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Reopening Shuttered Hospitals to Expand Surge Capacity

Public Health Emergency Preparedness

This resource was part of AHRQ's Public Health Emergency Preparedness program, which was discontinued on June 30, 2011, in a realignment of Federal efforts.

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1. Rural communities are unlikely to have a large enough shuttered hospital to serve as a surge facility (most closed rural hospitals are very small), and would not have the spare equipment, supply and personnel capacity to open such a facility within a week of a disaster.

2. These issues are discussed in Appendix D of this report.

3. Boston University. Boston Herald: SMG prof offers solutions to hospital ER crunches. Bridge, January 18, 2002. Accessed at

4. Nursing Home Licensed Beds and Occupancy. Managed Care Digest. Accessed at

5. (Rubin J, Recurring Pitfalls in Hospital Preparedness and Response, Journal of Homeland Security, Jan 2004).

6. National Defense Industrial Association. Hospital and Healthcare Healthcare Systems, June 3, 2003. Accessed at

7. Massachusetts Department of Public Health. Saturation/Gridlock Response Plan, December 2002. Accessed at

8. Massachusetts Department of Public Health. Surge Capacity Workgroup, September 19, 2003. Accessed at

9. Testimony of Stuart H. Altman, Ph.D. FTC/DOJ Hearings on Health Care and Competition Law and Policy. Accessed at

10. District of Columbia Hospital Association. Data and Publications. Accessed at

11. District of Columbia Department of Health, Press Release. "DOH and its Partners Announce the Opening of a New Urgent Care Center at DC General Health Campus." Accessed at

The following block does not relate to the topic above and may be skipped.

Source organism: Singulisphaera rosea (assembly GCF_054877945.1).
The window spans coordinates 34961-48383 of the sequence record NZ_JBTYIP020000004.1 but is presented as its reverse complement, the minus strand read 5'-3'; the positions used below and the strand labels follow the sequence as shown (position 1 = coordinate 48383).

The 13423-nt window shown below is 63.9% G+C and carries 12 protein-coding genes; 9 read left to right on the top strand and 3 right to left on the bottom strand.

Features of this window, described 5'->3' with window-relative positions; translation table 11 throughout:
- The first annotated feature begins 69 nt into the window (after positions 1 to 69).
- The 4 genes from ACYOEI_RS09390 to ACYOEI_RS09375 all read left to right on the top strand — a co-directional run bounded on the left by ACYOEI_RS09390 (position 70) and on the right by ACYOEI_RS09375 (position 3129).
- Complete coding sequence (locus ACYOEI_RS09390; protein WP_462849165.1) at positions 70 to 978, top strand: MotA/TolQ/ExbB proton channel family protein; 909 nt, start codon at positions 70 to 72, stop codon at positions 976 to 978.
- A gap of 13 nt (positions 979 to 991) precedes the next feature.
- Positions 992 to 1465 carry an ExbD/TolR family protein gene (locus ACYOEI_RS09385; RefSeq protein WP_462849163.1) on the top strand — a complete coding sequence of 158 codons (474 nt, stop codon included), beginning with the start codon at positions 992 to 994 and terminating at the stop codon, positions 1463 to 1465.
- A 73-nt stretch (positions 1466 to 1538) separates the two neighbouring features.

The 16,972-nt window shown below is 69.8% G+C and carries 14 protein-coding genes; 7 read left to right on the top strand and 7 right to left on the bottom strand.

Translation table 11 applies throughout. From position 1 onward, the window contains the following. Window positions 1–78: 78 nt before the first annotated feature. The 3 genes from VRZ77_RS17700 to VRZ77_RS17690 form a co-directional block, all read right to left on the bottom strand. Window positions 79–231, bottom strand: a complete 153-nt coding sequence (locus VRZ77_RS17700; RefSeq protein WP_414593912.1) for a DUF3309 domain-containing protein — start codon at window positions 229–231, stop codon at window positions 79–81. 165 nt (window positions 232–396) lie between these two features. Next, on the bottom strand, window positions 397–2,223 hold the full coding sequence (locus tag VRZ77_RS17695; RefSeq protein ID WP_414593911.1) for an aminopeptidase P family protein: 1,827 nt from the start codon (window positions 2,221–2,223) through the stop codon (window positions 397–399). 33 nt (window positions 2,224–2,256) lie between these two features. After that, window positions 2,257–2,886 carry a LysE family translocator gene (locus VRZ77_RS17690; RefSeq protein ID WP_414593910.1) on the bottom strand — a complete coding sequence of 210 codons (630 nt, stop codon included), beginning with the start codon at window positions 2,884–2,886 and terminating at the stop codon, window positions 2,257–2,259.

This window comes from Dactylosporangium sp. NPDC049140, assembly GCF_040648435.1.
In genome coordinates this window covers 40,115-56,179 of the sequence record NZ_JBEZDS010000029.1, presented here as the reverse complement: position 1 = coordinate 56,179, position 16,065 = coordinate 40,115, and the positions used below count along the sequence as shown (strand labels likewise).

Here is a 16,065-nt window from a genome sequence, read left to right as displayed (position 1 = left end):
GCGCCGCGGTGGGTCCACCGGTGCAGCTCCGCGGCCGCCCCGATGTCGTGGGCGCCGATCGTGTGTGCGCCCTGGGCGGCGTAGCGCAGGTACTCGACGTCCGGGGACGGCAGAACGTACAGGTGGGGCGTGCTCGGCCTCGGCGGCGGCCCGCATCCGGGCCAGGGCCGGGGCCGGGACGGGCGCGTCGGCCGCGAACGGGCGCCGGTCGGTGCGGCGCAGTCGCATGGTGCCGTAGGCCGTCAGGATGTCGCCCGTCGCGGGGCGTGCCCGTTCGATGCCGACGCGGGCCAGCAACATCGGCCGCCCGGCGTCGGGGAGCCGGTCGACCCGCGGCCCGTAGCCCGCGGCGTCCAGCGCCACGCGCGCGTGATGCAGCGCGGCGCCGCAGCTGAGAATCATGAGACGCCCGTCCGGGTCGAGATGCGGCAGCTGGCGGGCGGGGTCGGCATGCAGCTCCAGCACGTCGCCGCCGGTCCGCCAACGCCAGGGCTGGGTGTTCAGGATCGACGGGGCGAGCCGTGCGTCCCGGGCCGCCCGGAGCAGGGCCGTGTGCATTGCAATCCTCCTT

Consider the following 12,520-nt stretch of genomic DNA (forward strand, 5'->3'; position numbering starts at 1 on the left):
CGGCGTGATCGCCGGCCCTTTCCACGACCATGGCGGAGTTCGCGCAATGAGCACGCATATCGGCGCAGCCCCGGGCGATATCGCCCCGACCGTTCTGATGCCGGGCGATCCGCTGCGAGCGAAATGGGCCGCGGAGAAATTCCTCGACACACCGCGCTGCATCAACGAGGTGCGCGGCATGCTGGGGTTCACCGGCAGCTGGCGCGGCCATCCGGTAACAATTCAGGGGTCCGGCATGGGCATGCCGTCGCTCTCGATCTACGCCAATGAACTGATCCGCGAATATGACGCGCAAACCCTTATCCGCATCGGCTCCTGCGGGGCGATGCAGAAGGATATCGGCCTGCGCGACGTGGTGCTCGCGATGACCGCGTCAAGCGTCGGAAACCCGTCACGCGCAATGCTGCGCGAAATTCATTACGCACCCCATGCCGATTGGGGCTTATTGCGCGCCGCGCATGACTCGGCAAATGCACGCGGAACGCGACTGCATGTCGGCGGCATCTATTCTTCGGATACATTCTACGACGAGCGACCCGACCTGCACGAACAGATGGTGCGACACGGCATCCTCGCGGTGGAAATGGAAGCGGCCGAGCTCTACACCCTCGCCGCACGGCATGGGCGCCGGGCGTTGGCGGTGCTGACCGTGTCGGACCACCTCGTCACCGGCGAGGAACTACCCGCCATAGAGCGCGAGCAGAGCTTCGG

12. In addition to this list, two Veterans Health Administration (VHA) inpatient acute care hospitals in the Boston area have been converted to other purposes during the past decade.  We discussed the appropriateness of these facilities with Bill Burney, a Boston area VHA official.  He advised that neither facility would be appropriate for our purposes.  One continues to do outpatient surgery in a small surgi-center but the rest of the space has been converted to offices and would be no more appropriate than any other office building.  The other facility is now a long-term care facility; those patients have nowhere else to go so the facility does not meet our criteria.  A third VHA facility in Boston continues to operate as an acute care hospital; it is old and rapidly becoming obsolete, but it is in full use.  We thus do not have an appropriate former VHA hospital to use for study purposes, although such might exist in other communities.

13. The hospitals will not be named in this report due to political considerations affecting the future of these facilities.

14. A surge facility cannot safely offer operating rooms or intensive care.  Patients with advanced or intensive medical procedures and needs would remain at (or be returned to) the tertiary medical centers, while patients with lesser needs would be moved to the surge facility.

15. Telephone Discussion, February 2005, Sales Director Aramark.

16. Williams, Scott. Houston staffs slosh, dive into evac mode. NurseWeek, June 25, 2001. Accessed at

17. Powell, Andy. Contracting out Hospital Services, May 16th.  Leicester Royal Infirmary.